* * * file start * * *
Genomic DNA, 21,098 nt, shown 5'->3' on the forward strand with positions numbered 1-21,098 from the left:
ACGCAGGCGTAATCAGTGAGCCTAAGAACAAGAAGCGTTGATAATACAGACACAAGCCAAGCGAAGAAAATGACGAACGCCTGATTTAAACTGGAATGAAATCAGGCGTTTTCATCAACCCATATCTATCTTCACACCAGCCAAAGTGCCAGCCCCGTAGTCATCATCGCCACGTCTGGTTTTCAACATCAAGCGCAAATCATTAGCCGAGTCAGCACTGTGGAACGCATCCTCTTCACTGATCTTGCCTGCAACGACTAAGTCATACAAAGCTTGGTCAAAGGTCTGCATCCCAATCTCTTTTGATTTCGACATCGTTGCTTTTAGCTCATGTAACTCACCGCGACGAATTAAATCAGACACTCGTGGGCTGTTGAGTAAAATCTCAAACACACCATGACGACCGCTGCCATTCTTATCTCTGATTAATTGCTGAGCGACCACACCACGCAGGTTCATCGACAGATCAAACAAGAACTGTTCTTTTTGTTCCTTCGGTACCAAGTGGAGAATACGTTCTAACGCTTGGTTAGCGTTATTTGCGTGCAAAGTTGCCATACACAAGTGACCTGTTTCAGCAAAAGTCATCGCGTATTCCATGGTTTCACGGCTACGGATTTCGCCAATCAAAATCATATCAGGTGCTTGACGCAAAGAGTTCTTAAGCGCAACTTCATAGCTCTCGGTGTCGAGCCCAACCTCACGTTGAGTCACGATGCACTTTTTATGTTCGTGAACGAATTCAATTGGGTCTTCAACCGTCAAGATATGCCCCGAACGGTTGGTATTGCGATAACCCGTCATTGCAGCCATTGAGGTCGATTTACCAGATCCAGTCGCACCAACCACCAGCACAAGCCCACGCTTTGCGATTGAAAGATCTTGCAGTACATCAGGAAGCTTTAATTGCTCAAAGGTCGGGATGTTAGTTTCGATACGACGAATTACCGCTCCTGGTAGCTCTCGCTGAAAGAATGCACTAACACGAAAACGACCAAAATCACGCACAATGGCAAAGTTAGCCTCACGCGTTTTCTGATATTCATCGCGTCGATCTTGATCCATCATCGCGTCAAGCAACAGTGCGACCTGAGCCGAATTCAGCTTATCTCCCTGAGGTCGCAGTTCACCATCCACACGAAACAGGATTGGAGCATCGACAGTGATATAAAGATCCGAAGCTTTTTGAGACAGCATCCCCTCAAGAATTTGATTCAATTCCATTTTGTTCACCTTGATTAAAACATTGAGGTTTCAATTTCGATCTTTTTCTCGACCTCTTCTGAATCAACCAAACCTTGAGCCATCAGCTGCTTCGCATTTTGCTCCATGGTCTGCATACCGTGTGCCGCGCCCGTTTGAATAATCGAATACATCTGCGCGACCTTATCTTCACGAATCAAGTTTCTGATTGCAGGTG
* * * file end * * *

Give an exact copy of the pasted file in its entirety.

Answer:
Genomic DNA, 21,098 nt, shown 5'->3' on the forward strand with positions numbered 1-21,098 from the left:
ACGCAGGCGTAATCAGTGAGCCTAAGAACAAGAAGCGTTGATAATACAGACACAAGCCAAGCGAAGAAAATGACGAACGCCTGATTTAAACTGGAATGAAATCAGGCGTTTTCATCAACCCATATCTATCTTCACACCAGCCAAAGTGCCAGCCCCGTAGTCATCATCGCCACGTCTGGTTTTCAACATCAAGCGCAAATCATTAGCCGAGTCAGCACTGTGGAACGCATCCTCTTCACTGATCTTGCCTGCAACGACTAAGTCATACAAAGCTTGGTCAAAGGTCTGCATCCCAATCTCTTTTGATTTCGACATCGTTGCTTTTAGCTCATGTAACTCACCGCGACGAATTAAATCAGACACTCGTGGGCTGTTGAGTAAAATCTCAAACACACCATGACGACCGCTGCCATTCTTATCTCTGATTAATTGCTGAGCGACCACACCACGCAGGTTCATCGACAGATCAAACAAGAACTGTTCTTTTTGTTCCTTCGGTACCAAGTGGAGAATACGTTCTAACGCTTGGTTAGCGTTATTTGCGTGCAAAGTTGCCATACACAAGTGACCTGTTTCAGCAAAAGTCATCGCGTATTCCATGGTTTCACGGCTACGGATTTCGCCAATCAAAATCATATCAGGTGCTTGACGCAAAGAGTTCTTAAGCGCAACTTCATAGCTCTCGGTGTCGAGCCCAACCTCACGTTGAGTCACGATGCACTTTTTATGTTCGTGAACGAATTCAATTGGGTCTTCAACCGTCAAGATATGCCCCGAACGGTTGGTATTGCGATAACCCGTCATTGCAGCCATTGAGGTCGATTTACCAGATCCAGTCGCACCAACCACCAGCACAAGCCCACGCTTTGCGATTGAAAGATCTTGCAGTACATCAGGAAGCTTTAATTGCTCAAAGGTCGGGATGTTAGTTTCGATACGACGAATTACCGCTCCTGGTAGCTCTCGCTGAAAGAATGCACTAACACGAAAACGACCAAAATCACGCACAATGGCAAAGTTAGCCTCACGCGTTTTCTGATATTCATCGCGTCGATCTTGATCCATCATCGCGTCAAGCAACAGTGCGACCTGAGCCGAATTCAGCTTATCTCCCTGAGGTCGCAGTTCACCATCCACACGAAACAGGATTGGAGCATCGACAGTGATATAAAGATCCGAAGCTTTTTGAGACAGCATCCCCTCAAGAATTTGATTCAATTCCATTTTGTTCACCTTGATTAAAACATTGAGGTTTCAATTTCGATCTTTTTCTCGACCTCTTCTGAATCAACCAAACCTTGAGCCATCAGCTGCTTCGCATTTTGCTCCATGGTCTGCATACCGTGTGCCGCGCCCGTTTGAATAATCGAATACATCTGCGCGACCTTATCTTCACGAATCAAGTTTCTGATTGCAGGTG